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Prolonged exposure to water can permanently damage untreated wood. BoatLIFE Aquapoxy is a two-part liquid epoxy that cures in the presence of water. It adds strength and stability to wood decks, and fills under buckled and warped planking, eliminating the need to replace planks. Use Aquapoxy to fill voids under decks, preventing accumulation of rot-causing water.
Note: Kit includes Part A, Part B, Mixing cup, Mixing Stick and Syringe.
October 27, 2020
Have used several times to repair wet wood rot and always works just like it says. Expensive but worth it in critical situations
June 18, 2019
I have a log home in Colorado built in 1942 and had a few logs just aboveboard the foundation that have some rot. Thought I would try this product before spending a ton of money having them replaced. I drilled about 50 holes into the logs that sounded a little hollow and injected the epoxy-it worked! When I tap on the logs now, they sound like solid wood. Very happy with the outcome! John
April 15, 2019
I used this on my 2001 340 Sea Ray rotted swim deck. The previous owner used it as a bumper so it had a large structural crack in one of the supports and also some smaller stress cracks. It seemed to work well to solidify the rotted sections but I also followed up the repair with regular epoxy to fill in all the cracks. The swim deck is definitely structurally sound now with the help of this product.
April 10, 2018
I used this product to fill-in voids in transom which has moisture in the wooden laminate between the fiberglass inner and outer skin.
September 9, 2015
I used Aquapoxy differently from the directions--I scraped out the caulking from my teak deck and poured the stuff into the seams. A whole quart disappeared this way. The end result was what I had hoped for--markedly less deflection in my aft-cabin top deck. I'm going to buy more to have on hand.
July 3, 2014
I've gone through several kits over the past few years for my 30' SISU balsa cored downeaster. The wheelhouse leaked from the overhead due to improperly installed hardware above and improperly secured bridge over wheelhouse. Over time I've probably injected at least a half gallon of this product and finally the wheelhouse is dry & has a new dry headliner. Many other areas both vertical & horizontal surfaces have been successfully treated. Under pressure with a syringe it helps displace most of the water. I also first try to suck out as much moisture with a shop vac and let it run for while. It's workable for some time and sets over several days. On overhead and vertical areas I've left the syringe in place so as not to relieve pressure or lose product, afterwards the syringe is easily removed. Larger syringes are found at medical supply stores. Great product.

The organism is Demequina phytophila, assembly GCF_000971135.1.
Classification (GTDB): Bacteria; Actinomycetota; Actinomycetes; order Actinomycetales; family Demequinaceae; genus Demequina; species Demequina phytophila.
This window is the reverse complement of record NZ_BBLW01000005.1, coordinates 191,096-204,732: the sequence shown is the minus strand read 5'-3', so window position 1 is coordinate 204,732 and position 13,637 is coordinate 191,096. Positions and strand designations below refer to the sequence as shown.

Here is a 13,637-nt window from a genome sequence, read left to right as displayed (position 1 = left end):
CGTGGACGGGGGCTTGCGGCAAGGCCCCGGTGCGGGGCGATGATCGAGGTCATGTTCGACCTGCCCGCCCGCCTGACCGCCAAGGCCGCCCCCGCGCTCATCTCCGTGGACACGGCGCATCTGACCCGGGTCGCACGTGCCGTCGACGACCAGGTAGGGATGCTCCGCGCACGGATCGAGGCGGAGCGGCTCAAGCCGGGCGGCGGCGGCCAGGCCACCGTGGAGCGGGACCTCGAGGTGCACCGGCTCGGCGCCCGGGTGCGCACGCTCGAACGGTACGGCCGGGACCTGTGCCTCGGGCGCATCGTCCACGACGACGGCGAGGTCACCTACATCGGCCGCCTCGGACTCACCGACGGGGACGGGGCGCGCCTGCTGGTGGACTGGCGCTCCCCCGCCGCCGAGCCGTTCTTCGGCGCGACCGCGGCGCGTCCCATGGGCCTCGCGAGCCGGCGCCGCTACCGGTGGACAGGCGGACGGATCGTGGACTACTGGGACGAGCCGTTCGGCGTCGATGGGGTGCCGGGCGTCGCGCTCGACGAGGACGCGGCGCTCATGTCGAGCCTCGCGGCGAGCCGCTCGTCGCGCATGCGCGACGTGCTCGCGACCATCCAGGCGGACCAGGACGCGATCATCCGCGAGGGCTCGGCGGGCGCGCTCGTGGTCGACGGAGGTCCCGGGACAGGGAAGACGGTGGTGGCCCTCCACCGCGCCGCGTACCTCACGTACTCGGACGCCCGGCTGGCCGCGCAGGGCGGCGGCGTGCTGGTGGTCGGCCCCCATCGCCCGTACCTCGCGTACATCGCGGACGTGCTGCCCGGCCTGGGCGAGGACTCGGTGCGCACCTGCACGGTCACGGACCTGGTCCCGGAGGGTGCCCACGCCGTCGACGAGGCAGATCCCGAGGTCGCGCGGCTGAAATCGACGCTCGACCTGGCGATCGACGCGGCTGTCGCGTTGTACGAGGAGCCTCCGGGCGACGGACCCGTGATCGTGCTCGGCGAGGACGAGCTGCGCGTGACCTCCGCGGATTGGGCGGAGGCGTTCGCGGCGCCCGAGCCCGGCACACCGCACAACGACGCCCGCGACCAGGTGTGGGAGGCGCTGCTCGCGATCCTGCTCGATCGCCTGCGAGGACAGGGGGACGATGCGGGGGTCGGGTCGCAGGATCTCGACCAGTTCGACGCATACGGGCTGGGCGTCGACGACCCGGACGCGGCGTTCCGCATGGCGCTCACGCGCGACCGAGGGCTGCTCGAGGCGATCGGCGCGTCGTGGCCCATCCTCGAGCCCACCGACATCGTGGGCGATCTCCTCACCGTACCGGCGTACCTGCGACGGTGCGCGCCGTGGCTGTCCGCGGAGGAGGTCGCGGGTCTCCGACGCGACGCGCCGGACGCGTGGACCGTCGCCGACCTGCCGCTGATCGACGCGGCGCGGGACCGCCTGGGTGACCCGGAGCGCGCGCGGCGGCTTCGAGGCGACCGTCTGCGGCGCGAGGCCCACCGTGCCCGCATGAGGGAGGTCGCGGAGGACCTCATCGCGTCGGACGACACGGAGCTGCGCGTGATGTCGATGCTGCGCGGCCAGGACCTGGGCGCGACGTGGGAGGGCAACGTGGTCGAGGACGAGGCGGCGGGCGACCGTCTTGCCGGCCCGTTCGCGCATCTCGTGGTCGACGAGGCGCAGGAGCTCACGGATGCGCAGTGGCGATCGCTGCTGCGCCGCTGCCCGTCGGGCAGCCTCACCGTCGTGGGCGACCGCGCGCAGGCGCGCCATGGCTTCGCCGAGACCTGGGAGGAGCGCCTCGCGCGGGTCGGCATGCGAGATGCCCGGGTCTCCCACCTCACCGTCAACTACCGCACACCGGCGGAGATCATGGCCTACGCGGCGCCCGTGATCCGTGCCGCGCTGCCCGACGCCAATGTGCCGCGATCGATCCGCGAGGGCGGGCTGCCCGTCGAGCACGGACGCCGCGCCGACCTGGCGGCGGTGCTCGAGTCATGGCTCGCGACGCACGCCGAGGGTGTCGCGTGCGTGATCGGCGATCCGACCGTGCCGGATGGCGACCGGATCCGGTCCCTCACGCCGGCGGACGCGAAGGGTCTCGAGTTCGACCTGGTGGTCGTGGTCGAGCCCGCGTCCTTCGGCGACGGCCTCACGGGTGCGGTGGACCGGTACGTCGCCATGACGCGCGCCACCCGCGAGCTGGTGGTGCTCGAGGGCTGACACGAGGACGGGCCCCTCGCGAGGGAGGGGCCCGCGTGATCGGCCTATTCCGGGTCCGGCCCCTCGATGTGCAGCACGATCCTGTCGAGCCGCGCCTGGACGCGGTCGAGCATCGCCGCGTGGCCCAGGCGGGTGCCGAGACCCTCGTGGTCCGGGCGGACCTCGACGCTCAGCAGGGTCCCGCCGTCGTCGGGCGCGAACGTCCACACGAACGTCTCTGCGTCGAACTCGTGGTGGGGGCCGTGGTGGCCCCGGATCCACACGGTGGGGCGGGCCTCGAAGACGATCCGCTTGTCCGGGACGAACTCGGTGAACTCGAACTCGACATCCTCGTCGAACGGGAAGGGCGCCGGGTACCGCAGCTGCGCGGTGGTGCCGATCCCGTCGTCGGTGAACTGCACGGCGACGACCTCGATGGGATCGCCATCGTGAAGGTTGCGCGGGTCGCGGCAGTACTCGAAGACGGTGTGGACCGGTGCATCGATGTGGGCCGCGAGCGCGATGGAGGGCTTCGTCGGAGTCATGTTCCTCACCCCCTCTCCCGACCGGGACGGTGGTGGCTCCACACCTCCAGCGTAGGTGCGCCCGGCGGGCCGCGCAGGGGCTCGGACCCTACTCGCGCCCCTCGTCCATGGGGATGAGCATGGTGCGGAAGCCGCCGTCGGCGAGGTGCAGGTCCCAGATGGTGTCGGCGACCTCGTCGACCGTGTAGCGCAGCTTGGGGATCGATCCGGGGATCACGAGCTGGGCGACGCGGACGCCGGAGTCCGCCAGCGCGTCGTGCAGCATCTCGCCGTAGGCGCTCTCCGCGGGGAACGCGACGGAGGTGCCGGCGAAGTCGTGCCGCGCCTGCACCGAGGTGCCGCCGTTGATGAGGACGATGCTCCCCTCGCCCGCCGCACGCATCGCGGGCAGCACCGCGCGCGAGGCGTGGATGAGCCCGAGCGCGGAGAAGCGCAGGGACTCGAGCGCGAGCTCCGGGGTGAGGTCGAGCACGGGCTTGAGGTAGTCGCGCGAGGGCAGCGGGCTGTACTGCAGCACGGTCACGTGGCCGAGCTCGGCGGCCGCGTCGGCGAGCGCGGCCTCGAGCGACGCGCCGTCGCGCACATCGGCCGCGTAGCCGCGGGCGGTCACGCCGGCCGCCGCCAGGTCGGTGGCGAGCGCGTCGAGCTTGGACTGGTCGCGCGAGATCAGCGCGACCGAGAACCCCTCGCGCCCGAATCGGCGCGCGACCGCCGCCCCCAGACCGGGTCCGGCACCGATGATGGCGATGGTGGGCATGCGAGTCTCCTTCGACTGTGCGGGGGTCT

March 24, 2014
After replacing an anchor windlass a few years back, I had developed a leak in the forward V-birth area and was able to trace it back to some damaged core material just aft of the windlass where the bedding around the all windlass had been compromised. It was a small area and not really something that needed to be replaced or easily accessible. There was only a small amount of damaged wood(core material) and the product solidified that damaged wood and sealed the leak. I drilled 1/8" holes through the fiberglass deck, injected the epoxy as explained in the directions to push out any moisture, and when everything dried, used a gelcoat repair kit to repair the injection holes. When dry, I compounded and waxed the area. The deck area is solid, there is no more water leaking in the cabin, and the gelcoat repair came out perfect.
November 24, 2012
I'v used BoatLife wet Epoxy on my 30' SISU to seal leaks in the wheel house overhead by drilling holes at the underside and injecting BoatLife in suspect areas, at times leaving the syringe in place overnight so as not to lose pressure on the affected area or let product run out. Also used around the Tuna Door area and other vertical and horizontal sufaces with good results without having to cut the inside skin.
July 23, 2012
I had some serious rot issues in my camper along the wall with the 2 slideouts. The big kitchen slideout seal was leaking from the floor during rain when traveling. A good portion of the floor plywood and most of the 2x4 floor joists 16 inches inward for about 20 ft backward had to be replaced. I cut out all the rotted wood but left the damp (wet rot) what appeared to be good wood in place to tie the new floor joist into. From the top of the 2x4 floor joists I drilled 1/4 inch holes, about 3/4ths of the way down and 3 inches apart for about 5 feet. I kept filling the holes until the epoxy wouldn't go down ( a few hrs). I was sceptical about the product until I had to remove a section of the treated board the following day. It was SOLID. I also drilled holes at a 45 degree angle into the 3 2x4s that support the floor under the slideouts. It stiffened them up. I can say this product does work and works well.
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